So this is what two unfunded wars get us. Awesome cosmic military powers come at a cost and surprise! This is what many of us on the left were trying to say while the right was busy getting it’s patriotic on. There is a lot of blame to go around, most certainly, but in the end it does the rest of us no good. Not only do the farmers struggle with our crumbling roads, but also the rest of us who have no choice but to dare the paths that Michigan calls roads and to dare our rusted out bridges. It was going to be expensive before the unfunded wars, now it might actually kill us. Either the roads will kill us (slowly, by a billion paper cuts) or financial apocalypse will because we’ve saddled our government with prosecuting wars when we should have been directing them to work on internal matters, like roads.
So, feel good about our proud military. They’ll have the funds and resources to do their job. Their incredibly important, more-important-than-everything-else job in Iraq and Afghanistan. Feel good, wrap yourself up in the flag, and be the proudest chief patriot when the bridge your car was on failed, the roadway crumbled and you ended up with the front-end of your very expensive SUV stuck in the mire of the filthy Kalamazoo River.
I discovered this bit of wisdom in the dimly lit corners of my pocket list. Enjoy.
“Anger is like a storm rising up from the bottom of your consciousness. When you feel it coming, turn your focus to your breath. Breathe in deeply to bring your mind home to your body. Then look at, or think of, the person triggering this emotion: With mindfulness, you can see that she is unhappy, that she is suffering. You can see her wrong perceptions. You can see that she is not beautiful when she says things that are unkind. You can also see that you don’t want to be like her. You’ll feel motivated by a desire to say or do something nice — to help the other person suffer less. This means compassionate energy has been born in your heart. And when compassion appears, anger is deleted.”
– Thich Nhat Hanh, Buddhist monk and author of Anger: Wisdom for Cooling the Flames
My abandonment of Google Reader is complete now. I have found an app that is independent of Google Reader, it’s called feedHopper and it’s available on the iOS App Store. It means that I’ll only be able to handle my RSS feeds on my iPad, but that’s okay, since that was where I wanted them to be anyways. The app is quite handy, you can set up Google Reader as a sync service, hoover in your feeds and then disconnect. Kicking Google Reader to the curb as it were. It comes feature complete with lots of sharing options including my beloved Pocket service.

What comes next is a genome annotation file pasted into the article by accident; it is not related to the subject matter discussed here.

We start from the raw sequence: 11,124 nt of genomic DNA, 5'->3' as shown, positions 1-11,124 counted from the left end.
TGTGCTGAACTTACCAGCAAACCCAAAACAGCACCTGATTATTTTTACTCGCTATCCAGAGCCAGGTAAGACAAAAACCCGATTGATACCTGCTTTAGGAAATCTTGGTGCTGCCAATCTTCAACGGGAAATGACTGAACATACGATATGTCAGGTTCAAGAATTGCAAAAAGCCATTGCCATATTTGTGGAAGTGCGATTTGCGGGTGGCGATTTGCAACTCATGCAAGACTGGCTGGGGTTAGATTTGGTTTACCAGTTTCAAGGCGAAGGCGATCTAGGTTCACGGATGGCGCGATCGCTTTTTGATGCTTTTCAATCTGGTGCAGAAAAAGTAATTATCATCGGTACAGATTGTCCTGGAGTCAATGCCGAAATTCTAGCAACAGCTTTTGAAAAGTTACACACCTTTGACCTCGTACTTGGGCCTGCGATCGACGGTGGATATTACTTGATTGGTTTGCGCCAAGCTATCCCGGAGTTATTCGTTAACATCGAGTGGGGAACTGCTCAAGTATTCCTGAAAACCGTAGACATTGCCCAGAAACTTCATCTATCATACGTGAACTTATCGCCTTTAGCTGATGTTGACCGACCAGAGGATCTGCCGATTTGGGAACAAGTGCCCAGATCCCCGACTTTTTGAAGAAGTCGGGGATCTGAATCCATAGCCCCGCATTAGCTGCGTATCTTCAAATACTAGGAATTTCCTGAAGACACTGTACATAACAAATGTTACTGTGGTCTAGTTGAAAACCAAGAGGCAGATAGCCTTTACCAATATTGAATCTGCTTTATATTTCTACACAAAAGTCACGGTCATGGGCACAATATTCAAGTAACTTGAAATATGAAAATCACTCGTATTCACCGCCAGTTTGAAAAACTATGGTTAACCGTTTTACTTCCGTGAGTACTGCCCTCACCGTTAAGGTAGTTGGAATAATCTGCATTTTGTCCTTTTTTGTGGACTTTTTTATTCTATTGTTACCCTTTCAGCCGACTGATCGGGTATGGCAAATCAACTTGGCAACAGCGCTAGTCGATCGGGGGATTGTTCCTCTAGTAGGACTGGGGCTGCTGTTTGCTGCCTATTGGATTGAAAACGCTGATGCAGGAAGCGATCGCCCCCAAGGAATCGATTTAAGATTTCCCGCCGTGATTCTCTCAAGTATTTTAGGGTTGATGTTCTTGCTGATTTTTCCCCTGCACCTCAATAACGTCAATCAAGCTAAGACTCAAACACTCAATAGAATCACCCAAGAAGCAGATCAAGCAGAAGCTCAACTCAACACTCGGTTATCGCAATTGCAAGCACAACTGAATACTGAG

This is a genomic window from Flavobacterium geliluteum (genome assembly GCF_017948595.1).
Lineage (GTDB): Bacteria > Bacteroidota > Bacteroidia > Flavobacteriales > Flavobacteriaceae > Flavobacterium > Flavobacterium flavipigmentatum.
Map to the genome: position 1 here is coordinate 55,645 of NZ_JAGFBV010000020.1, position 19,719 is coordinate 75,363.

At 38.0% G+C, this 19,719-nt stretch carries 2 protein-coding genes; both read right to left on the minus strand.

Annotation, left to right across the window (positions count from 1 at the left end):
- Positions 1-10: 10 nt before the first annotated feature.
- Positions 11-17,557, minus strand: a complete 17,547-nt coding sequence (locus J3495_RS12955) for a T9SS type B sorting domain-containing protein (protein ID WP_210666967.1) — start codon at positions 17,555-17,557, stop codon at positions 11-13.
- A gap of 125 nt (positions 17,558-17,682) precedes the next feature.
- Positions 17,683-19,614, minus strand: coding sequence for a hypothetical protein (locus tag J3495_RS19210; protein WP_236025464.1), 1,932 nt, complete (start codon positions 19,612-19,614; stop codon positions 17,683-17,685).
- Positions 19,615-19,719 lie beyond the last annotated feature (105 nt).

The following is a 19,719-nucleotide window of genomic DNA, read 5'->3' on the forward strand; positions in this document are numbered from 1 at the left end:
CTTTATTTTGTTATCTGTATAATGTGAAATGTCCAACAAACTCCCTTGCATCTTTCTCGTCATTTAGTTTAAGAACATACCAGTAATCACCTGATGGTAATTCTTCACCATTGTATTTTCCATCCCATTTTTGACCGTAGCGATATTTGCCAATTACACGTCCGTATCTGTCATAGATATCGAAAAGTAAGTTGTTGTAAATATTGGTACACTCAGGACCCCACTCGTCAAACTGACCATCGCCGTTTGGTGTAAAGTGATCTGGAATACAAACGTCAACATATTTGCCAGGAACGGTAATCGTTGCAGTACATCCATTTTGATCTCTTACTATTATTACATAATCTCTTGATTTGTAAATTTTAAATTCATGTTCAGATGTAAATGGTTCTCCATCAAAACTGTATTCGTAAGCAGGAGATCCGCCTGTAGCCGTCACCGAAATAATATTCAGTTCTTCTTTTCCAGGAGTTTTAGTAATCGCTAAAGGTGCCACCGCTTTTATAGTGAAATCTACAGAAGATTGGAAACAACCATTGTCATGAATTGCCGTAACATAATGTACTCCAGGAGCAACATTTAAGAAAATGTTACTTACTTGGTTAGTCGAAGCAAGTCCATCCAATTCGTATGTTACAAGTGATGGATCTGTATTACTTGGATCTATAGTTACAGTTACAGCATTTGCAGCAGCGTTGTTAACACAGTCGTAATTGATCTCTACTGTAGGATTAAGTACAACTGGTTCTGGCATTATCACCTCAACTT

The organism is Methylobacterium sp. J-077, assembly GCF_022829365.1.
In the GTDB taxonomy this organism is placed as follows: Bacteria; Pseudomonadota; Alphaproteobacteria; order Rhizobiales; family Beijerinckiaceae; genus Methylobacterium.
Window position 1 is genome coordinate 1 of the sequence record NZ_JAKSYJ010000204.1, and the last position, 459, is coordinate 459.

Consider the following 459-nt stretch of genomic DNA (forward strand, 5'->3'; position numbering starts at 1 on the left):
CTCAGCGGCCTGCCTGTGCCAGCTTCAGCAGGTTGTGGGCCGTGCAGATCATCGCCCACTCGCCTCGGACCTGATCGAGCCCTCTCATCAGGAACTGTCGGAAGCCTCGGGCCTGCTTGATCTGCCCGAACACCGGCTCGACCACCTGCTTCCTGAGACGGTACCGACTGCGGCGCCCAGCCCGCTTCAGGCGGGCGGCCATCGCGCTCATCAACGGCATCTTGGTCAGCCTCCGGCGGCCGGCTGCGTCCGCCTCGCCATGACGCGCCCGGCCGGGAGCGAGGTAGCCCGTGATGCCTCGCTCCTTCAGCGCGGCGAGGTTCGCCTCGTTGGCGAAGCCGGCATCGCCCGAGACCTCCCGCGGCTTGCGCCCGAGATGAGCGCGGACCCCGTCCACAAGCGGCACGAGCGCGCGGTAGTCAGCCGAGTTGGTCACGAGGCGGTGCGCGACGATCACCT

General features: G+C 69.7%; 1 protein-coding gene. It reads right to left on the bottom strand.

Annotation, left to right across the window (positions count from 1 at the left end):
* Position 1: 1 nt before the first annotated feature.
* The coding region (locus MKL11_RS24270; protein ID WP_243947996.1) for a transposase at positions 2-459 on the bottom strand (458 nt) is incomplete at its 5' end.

I don’t think I’ll ever go back to Google Reader. I’m happy with what I’ve got. I recommend this app to anyone who used to use Google Reader. Now it’s time to dump all the apps that only work with Google Reader. In a way, Google dropping reader put a bunch of iOS devs out of business. Poof. Like that. That’s what happens when you hitch your horse to Google. You’ll need a 55 gallon drum of lubrication for what is coming. HA HA Dangly Bits.
At work I’ve been thinking about a particular system administration subject on and off for a few days now. When Mac is first installed all the “Optional Sharing Services” are all shipped defaulted to off, which makes sense and is fine. Generally speaking I’ve been fine with using Apple Remote Desktop to share the workstation, open System Preferences, and turning on whatever sharing bits I need to have on for the client workstations and that’s that. However that’s not really that elegant and I’ve been looking for a way to programmatically do it on the command line. As it is, Apple Remote Desktop can send Unix commands to connected workstations. All my client workstations are assembled in a neat little pile on my Apple Remote Desktop screen, as easy as you please. How can I turn on or off these Sharing services without having to upset the user. Ideally I want to turn these on without even sharing their workstation, to in a way, do it under the covers.
Enter the command systemsetup. G’duh. There’s even a handy-dandy template in Apple Remote Desktop that I’ve overlooked all these years that even has the details of the options laid out. So, in Apple Remote Desktop, select the stations you want to change, click the UNIX button, in there select the right template, change the user to root and send the command. Moments later, and in this case, SSH is up and running on the client workstation as easy as you please. Boom. No futzing with sharing workstations, no mucking about with System Preferences. Just simple, easy, like I knew had to exist. Now I know how.
This is actually the way I prefer to learn these things. This was something I sussed out, so it’s worth more than if I just spotted it in some bit of documentation. It took time and energy and it’s mine. The solution is worth something to me, and so I blog about it so I can celebrate Mac OSX and keep a little log in case I forget in the future. It’ll always be here.
Hooray for Mac OSX!